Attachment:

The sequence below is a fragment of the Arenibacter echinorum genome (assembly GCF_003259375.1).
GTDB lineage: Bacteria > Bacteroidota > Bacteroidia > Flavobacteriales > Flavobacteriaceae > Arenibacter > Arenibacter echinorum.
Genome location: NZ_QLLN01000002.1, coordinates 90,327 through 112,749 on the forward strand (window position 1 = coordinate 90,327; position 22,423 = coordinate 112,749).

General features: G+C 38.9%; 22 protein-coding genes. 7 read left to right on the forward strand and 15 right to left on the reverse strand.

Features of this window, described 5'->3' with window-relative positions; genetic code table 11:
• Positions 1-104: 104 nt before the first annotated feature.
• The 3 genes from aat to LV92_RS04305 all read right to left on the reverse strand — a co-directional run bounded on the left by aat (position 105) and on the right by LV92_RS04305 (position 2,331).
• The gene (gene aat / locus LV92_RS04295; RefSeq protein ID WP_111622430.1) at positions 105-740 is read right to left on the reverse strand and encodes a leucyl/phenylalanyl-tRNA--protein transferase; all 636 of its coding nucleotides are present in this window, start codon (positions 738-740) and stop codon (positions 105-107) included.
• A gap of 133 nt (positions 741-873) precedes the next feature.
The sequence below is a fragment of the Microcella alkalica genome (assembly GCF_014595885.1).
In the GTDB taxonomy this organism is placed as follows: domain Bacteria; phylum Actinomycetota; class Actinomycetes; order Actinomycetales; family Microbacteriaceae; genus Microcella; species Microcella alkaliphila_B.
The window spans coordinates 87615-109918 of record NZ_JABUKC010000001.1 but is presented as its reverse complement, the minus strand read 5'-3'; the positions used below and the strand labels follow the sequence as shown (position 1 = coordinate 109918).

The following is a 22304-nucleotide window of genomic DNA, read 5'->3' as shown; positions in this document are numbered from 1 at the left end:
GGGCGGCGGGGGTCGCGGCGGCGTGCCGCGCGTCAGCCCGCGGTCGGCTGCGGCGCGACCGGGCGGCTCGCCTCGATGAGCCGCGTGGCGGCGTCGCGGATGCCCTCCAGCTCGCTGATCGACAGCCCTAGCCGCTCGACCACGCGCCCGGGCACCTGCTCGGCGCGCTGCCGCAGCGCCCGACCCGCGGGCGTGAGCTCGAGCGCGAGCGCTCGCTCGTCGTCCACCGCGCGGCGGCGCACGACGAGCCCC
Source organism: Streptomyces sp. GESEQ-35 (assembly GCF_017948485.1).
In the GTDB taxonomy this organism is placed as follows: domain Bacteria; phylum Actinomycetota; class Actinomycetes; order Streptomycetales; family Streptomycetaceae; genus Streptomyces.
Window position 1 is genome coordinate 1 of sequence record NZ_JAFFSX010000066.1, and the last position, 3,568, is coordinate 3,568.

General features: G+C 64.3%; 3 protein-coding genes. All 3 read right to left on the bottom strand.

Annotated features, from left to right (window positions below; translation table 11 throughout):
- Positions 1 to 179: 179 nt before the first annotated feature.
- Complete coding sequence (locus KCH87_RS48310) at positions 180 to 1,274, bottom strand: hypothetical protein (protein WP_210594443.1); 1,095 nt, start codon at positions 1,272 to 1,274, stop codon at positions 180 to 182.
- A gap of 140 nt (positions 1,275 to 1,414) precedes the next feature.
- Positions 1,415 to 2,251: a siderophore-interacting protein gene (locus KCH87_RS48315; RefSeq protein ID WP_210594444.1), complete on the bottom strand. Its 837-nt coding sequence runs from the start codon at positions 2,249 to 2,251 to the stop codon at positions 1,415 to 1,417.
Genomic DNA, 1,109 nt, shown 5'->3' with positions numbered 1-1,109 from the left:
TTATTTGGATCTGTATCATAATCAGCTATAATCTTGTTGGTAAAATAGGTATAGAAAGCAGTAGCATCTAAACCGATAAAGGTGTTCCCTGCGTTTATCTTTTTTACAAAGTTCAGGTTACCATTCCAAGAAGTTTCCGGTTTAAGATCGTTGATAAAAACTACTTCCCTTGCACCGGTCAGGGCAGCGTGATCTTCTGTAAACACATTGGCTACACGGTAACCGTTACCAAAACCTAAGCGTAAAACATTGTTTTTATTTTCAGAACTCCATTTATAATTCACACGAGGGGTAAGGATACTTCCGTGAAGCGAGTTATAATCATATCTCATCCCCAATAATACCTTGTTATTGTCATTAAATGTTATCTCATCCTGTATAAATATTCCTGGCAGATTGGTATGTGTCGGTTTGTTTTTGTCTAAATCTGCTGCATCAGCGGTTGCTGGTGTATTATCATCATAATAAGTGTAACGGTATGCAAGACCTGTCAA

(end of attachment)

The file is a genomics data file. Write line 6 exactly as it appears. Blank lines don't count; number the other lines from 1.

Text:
• Positions 1-104: 104 nt before the first annotated feature.